Madagascar: giant tortoises have returned 600 years after they were wiped out


A six-year-old project to return giant tortoises to the wild in Madagascar could result in thousands of the 350kg megaherbivores re-populating the island for the first time in 600 years. The first group of Aldabra giant tortoises (Aldabrachelys gigantea) were brought in from the Seychelles in 2018, and have been reproducing on their own since. Ecologist Grant Joseph explains how reintroducing this tortoise to areas degraded by cattle grazing will help restore the island’s forests, grassy woodlands and shrublands of the past. It could also help prevent devastating forest fires in future.

The Aldabra giant is the second-largest species of land tortoise in the world, after the Galapagos giant tortoise (Chelonoidis nigra). It can live for 100 years and has a fascinating history.

This tortoise evolved from ancestors of Aldabrachelys abrupta, one of two giant tortoises that inhabited Madagascar for 15 million years. Four million years ago, the Aldabrachelys abrupta lineage migrated, likely via a combination of drifting with floating vegetation and assisted by their natural buoyancy and good swimming abilities, to the Seychelles.

From there it moved on to Aldabra (an island 1,000km south-west of the Seychelles), evolving into a third species, the Aldabra giant of today (Aldabrachelys gigantea). Six hundred years ago, all giant tortoises were wiped out on Madagascar by hunters. The reintroduction of the Aldabra giant is the first time giant tortoises have been released in Madagascar since the 1500s.
February 6, 2024

Lions are being forced to change the way they hunt. It's all because of a tiny invasive ant, scientists say.


It all starts with the whistling-thorn acacia trees in the plains of Laikipia, Kenya. These thorny trees had developed a mutually beneficial relationship with the local acacia ant: The trees provide shelter and food for the ants and in return they use their stinging bite to discourage hungry elephants from devouring the trees.

But the big-headed ant changed all that.

Thought to have originated on an island in the Indian Ocean and brought to the area by the movement of people and goods, these invasive marauders arrived around two decades ago and started killing the acacia ants, leaving the whistling-thorn trees vulnerable to herbivores. Diminished tree cover poses a problem for lions because they rely on the element of surprise to ambush their prey, notably zebras.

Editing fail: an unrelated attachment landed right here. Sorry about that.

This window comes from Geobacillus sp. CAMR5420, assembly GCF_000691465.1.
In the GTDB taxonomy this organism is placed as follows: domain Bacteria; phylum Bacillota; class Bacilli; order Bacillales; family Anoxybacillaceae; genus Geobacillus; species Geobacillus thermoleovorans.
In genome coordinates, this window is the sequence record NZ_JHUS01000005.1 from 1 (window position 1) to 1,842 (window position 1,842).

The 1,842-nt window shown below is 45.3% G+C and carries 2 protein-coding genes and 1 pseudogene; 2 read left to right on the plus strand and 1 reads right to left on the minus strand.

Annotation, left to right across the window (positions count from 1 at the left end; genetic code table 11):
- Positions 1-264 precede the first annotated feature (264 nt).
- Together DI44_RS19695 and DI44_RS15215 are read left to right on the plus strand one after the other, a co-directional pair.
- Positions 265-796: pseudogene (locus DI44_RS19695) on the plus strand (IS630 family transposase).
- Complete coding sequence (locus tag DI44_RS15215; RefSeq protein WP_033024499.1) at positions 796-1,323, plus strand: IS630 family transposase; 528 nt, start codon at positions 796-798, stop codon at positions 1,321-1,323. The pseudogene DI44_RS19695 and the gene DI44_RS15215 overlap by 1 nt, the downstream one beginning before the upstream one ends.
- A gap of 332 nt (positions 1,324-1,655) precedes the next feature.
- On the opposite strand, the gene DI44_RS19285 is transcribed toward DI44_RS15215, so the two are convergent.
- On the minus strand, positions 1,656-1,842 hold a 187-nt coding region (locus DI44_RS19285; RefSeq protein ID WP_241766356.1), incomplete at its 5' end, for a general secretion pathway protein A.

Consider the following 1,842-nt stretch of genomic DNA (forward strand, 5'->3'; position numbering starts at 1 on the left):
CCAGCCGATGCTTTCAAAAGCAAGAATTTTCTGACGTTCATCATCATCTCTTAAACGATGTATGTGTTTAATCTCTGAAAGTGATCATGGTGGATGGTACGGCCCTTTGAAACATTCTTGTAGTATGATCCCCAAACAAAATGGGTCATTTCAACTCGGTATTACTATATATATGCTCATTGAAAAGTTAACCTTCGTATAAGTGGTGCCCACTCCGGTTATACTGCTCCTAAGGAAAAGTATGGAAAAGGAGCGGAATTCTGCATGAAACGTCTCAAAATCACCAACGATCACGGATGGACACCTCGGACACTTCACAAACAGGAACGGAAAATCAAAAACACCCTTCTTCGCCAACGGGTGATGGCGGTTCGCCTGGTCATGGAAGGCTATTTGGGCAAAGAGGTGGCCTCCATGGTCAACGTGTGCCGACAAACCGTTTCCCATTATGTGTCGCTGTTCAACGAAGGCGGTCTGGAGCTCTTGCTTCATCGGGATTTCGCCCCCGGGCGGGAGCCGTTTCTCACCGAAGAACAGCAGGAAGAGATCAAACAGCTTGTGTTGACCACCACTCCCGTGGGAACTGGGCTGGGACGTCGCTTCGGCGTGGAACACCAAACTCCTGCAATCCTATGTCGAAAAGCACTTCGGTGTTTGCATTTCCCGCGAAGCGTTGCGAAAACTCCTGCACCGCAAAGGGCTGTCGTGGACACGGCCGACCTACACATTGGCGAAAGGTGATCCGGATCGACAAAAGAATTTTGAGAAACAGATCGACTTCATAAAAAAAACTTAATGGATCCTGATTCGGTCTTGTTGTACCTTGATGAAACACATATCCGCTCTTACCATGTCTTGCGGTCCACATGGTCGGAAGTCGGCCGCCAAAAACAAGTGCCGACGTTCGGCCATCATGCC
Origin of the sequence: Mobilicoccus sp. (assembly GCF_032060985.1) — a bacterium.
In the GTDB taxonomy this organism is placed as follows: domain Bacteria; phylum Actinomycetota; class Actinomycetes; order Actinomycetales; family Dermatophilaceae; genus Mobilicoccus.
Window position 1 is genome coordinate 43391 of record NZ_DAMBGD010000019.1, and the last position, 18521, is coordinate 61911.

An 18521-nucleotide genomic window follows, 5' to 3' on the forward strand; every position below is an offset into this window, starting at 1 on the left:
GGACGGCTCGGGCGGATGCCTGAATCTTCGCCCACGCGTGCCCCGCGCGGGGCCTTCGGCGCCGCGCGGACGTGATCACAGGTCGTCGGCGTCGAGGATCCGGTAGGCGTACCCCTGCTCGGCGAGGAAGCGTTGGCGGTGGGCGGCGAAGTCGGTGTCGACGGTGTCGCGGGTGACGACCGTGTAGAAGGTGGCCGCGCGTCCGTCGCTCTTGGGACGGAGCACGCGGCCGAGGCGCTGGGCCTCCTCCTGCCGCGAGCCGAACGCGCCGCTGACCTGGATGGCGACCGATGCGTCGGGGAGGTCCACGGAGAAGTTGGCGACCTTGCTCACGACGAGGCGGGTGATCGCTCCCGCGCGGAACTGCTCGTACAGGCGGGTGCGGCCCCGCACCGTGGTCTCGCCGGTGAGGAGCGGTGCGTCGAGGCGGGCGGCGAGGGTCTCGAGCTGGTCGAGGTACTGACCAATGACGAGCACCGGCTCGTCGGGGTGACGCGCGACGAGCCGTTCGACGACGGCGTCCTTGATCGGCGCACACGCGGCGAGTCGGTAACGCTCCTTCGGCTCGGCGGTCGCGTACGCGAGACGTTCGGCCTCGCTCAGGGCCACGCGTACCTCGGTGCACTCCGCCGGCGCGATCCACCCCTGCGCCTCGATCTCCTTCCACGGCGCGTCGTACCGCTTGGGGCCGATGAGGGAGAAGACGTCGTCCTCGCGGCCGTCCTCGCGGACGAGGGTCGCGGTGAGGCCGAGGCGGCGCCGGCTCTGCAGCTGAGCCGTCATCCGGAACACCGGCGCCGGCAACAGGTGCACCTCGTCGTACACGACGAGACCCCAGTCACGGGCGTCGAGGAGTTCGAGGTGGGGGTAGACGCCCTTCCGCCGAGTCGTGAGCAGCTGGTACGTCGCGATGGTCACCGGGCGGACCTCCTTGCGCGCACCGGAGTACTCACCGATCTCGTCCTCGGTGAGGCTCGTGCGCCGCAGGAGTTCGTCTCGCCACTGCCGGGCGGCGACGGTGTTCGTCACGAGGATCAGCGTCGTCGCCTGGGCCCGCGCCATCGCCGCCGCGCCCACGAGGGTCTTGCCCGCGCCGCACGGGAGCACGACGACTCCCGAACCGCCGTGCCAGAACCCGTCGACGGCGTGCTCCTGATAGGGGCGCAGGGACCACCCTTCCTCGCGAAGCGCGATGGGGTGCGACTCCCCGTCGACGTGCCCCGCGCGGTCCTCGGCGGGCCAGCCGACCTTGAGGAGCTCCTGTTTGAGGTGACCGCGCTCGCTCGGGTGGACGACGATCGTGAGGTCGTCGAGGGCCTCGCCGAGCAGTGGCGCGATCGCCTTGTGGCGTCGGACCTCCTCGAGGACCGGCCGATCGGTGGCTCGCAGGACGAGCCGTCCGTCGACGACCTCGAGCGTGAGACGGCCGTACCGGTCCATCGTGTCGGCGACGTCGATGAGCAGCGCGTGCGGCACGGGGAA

Without the protection of the native ants, elephants are destroying the acacias. Without the acacias and surrounding shrubbery for cover, the lions can't ambush prey as effectively. The savanna is turning into wide open grassland that favors smaller, faster predators.
February 6, 2024

Study of sea sponges lead scientists to believe Earth has already passed 1.5 degrees Celsius of warming


Earth may have already passed 1.5 degrees Celsius of warming and could be soon heading for 2 degrees of warming, researchers have found after studying sea sponges in the Caribbean.

The study of 300 years of ocean temperature records kept preserved within sea sponges in the Caribbean indicate that global mean surface temperatures may have already exceeded 1.5 degrees Celsius and that a 2-degree Celsius rise could be possible by the end of the decade, according to a paper published in Nature Climate Change on Monday.


Samples of sclerosponge skeletons found in the eastern Caribbean, where the natural variability of temperatures is less than at other locations, indicate that the pre-industrial period can be defined by stable temperatures from 1700 to 1790 and from 1840 to 1860, with the gap defined by cooling related to volcanic activity, according to the study. The sea sponges revealed that warming related to human activity commenced from the mid-1860s, with clear emergence by the mid-1870s, about 80 years before the period indicated by instrumental sea surface records.

One caveat: they only used sponges from the Caribbean off the coast of Puerto Rico. But, if can be replicated using sponges from other parts of the globe, and I'm sure researchers are already planning to do the studies, it shows we're already at 1.7C, not 1.2C. That's a BFD with regard to climate models and carbon budgets.
February 6, 2024

California company wants to use Arizona groundwater to make 'green hydrogen' fuel. Residents say it'll drain their wells


BRENDA, Arizona — A clean energy company wants federal permission to use Arizona's sunshine and water to create carbon-free hydrogen fuel in one of the state’s more stressed rural groundwater basins.

Heliogen, a Southern California-based company, last year won the exclusive right to lease more than 3,300 acres of desert east of this small community in western Arizona’s La Paz County for solar energy development. The U.S. Bureau of Land Management had offered the land as one of three designated solar zones in the state, this one just north of Interstate 10 and about 100 miles west of Phoenix


Data from wells that the Arizona Department of Water Resources monitors show all areas of the basin in decline over the last 20 years, and many by dozens of feet. For instance, at the routinely checked well nearest to the proposed solar hydrogen field, depth to water has increased by more than 20 feet since 2003, with each year’s reading adding a point along a relatively straight line downward on the well’s depth chart.

Near the basin’s most intensive farm pumping farther east, Department of Water Resources chief hydrologist Ryan Mitchell said, land has subsided 25 centimeters, or nearly 10 inches, since 2010.